There are other storylines going on as well. For example, Magic and Helen are the main romantic storyline. We watch them fall in love, each dealing with the loss of their respective lifetime mates. And then there’s Tucker and Ray, who must run around town trying to find their dying father after he escapes from the hospital. Arnold and Bobby, the undertakers, occasionally pop in to deal with the increasing body count, but the story always comes back to Pedro and his mysterious money letters.
Out of Breath has a couple of really good things going for it. First is the aforementioned high concept low concept. If you have some character-based indie script you’re hawking, I want you to think ahead to that moment when you run into that “well-known” producer in the elevator. You mention you’re a writer and you have this script and he asks what it’s about (5 floors left – ticking time bomb!). You tell him, “Well it’s about these people intersecting into each other’s lives. And one of them has father issues, which he’s trying to overcome because his father is dying…” ERRRRRRRNT! The producer has already fallen asleep (or worse, mentally checked out even though he’s still nodding). But if you had some sort of hook, something to separate your character piece from all the others, imagine how much smoother that discussion would go. “What’s it about?” “It’s a multi-character piece that centers on a gambling addict who keeps getting letters in the mail offering him money if certain people die.” You see how that little hook makes your tiny character piece a thousand times more appealing? Never forget that at some point you’re going to want people to read your screenplay, so you better be confident that your idea can pass the elevator test.
Anyway, the second thing is the betting vice. I’ve talked about this before. Audiences are inherently drawn to train wrecks. It’s in our blood to want to see how far down the spiral can go. And the interesting thing about using gambling as the character’s vice is that it keeps things a little lighter and more bearable. When the character is an alcoholic or a drug-addict, it can be really depressing to watch them descend towards their imminent demise. But gambling doesn’t have that same effect. It’s a lighter vice and therefore easier to bear. And one scene that always works in screenplays is when the hero has all his money on one game and we show that game play out. Seriously, I’ve never seen it not work.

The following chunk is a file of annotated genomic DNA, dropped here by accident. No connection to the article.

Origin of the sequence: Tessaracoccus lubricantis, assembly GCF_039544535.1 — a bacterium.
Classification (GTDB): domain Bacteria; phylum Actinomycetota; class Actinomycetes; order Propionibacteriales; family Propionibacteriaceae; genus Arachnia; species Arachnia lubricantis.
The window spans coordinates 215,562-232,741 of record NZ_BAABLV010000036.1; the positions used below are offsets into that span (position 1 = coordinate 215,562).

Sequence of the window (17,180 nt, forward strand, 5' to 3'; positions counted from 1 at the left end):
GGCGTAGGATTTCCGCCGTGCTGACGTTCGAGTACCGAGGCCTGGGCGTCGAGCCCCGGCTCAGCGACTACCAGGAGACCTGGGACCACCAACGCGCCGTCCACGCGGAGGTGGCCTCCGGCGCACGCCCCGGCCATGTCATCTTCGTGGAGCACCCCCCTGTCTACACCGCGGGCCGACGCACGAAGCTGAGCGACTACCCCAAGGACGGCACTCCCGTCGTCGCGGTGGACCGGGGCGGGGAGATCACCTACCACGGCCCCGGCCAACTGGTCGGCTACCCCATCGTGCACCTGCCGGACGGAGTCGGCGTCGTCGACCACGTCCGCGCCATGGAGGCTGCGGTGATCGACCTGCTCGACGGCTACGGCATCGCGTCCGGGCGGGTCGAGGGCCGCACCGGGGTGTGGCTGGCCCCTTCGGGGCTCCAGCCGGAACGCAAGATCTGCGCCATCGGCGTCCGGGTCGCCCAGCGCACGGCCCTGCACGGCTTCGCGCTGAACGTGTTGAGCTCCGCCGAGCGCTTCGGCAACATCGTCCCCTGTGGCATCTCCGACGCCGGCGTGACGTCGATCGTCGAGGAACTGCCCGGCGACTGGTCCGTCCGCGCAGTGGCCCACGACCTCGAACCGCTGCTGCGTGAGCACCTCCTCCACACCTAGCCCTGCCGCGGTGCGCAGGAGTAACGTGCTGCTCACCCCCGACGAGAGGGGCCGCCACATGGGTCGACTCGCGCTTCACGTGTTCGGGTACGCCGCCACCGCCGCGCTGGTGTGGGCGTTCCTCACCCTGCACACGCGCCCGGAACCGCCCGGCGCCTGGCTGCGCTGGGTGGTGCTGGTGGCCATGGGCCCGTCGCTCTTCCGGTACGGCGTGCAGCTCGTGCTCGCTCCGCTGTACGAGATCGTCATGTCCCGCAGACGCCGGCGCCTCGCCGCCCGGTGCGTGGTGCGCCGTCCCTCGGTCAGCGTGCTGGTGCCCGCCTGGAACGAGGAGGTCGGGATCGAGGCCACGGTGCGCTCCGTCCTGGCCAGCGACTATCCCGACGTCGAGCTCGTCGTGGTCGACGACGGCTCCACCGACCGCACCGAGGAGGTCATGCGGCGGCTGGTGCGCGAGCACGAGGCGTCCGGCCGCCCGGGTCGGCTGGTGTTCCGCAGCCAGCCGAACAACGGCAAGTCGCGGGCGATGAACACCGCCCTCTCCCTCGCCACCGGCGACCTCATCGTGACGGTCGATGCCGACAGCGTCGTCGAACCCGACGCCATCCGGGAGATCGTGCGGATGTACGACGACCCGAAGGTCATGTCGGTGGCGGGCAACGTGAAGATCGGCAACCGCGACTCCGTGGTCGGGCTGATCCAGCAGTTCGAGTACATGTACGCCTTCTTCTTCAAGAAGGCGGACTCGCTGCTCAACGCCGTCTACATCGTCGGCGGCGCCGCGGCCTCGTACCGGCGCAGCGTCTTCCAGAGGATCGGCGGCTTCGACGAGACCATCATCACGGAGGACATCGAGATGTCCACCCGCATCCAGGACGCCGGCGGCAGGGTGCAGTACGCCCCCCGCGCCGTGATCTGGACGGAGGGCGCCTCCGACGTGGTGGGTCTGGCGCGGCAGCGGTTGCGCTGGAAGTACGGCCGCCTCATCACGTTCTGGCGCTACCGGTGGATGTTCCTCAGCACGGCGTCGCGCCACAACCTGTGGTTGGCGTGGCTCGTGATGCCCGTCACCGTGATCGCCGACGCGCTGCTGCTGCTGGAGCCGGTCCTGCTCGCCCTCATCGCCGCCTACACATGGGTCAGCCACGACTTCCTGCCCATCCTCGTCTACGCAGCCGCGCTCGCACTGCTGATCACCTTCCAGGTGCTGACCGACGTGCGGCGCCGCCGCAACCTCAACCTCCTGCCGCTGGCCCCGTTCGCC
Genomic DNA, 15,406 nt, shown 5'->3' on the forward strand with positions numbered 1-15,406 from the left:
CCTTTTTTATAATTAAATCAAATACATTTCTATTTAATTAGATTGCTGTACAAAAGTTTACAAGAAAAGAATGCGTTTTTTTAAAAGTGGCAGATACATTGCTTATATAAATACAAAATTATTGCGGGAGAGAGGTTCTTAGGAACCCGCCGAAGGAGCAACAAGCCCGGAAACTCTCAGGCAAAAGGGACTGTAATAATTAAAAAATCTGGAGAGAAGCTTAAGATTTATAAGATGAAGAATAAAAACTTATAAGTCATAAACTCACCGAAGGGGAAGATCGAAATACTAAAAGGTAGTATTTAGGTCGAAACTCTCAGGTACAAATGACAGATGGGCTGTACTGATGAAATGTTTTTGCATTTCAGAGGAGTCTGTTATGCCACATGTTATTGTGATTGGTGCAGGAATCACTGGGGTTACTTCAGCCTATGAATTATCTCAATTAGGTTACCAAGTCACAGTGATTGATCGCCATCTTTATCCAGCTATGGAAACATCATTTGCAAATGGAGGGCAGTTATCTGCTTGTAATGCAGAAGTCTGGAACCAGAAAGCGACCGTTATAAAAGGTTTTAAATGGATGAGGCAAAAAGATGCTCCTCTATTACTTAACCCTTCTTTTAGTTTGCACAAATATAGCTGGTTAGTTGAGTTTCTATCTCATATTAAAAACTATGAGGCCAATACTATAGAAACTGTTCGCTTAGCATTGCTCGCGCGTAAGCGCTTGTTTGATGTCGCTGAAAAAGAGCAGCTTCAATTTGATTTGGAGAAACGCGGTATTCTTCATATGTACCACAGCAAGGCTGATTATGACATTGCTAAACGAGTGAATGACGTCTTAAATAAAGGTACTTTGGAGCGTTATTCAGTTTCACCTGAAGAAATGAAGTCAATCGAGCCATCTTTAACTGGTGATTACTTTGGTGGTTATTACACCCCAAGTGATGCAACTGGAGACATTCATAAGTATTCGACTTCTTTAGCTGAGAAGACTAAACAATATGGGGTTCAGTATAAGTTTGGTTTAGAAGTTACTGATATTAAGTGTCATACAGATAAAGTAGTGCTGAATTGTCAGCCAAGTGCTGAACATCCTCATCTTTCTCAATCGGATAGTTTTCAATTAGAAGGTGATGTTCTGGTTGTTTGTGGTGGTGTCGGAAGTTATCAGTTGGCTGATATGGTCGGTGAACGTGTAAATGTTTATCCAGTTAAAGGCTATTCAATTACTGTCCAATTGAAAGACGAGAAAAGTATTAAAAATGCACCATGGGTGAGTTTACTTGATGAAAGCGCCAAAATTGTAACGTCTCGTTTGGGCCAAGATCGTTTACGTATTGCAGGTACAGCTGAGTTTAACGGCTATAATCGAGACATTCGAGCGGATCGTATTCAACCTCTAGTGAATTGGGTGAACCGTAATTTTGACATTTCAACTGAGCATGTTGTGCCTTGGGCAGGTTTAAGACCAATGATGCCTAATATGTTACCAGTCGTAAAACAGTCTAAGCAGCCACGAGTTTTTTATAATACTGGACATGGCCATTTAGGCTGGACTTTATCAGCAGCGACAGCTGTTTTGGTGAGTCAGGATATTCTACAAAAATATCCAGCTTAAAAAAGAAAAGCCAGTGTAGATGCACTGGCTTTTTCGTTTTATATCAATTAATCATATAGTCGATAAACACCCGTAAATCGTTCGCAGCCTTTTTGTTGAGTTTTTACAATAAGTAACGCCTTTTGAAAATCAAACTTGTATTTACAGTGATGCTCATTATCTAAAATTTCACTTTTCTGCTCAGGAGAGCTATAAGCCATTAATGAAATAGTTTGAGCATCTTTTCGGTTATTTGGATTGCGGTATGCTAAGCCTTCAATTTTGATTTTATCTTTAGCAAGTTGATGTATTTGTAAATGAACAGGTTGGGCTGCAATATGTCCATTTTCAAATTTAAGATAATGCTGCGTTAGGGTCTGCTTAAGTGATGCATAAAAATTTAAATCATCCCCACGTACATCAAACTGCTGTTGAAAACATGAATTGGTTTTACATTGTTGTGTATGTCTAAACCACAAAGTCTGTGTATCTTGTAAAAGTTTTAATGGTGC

But I didn’t like the film in two capacities. First, I wasn’t digging Ray and Tucker as characters. When their father escapes onto the town and they have to go after him, the script slides into goofy territory. Not to mention we stay with them for way too long. The script works best when we’re with Pedro, whom we were seeing consistently throughout the first half of the script. But this “Dad escapes” segment dominates the entire second half of the second act, and we’re left checking our watch impatiently as we wait for Pedro to return.
And then, of course, there’s the payoff for the “death letters.” I’m not saying that the final reveal can’t work, but I don’t think it was properly set up, because there were way too many things you had to buy into, and you were being asked to buy into them all at once. If those things could’ve been set up progressively throughout the script, so we accepted most of them ahead of time, the big twist may have succeeded.
But this was still a fun and interesting screenplay. It’s a little lighter than the other multi-character piece I reviewed earlier in the week, and I think it’s better as well. Worth the read.
[ ] What the hell did I just read?
[ ] wasn’t for me
[x] worth the read
[ ] impressive
[ ] genius
What I learned: Whenever you write a multi-character piece, I’d advise you to give one of the characters more screenplay time than the others. I find that creating a semi-protagonist works well because the audience likes having that one person to anchor the story. Out of Breath works in large part because Pedro is a main character in a genre that’s technically supposed to make all its characters equals.